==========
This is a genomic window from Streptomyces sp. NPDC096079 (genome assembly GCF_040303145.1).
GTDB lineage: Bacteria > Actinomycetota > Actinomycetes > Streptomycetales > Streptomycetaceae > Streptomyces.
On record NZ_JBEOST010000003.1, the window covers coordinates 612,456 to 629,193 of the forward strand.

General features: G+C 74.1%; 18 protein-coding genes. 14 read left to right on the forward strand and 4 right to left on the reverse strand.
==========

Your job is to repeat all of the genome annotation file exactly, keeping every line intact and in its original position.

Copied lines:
This is a genomic window from Streptomyces sp. NPDC096079 (genome assembly GCF_040303145.1).
GTDB lineage: Bacteria > Actinomycetota > Actinomycetes > Streptomycetales > Streptomycetaceae > Streptomyces.
On record NZ_JBEOST010000003.1, the window covers coordinates 612,456 to 629,193 of the forward strand.

General features: G+C 74.1%; 18 protein-coding genes. 14 read left to right on the forward strand and 4 right to left on the reverse strand.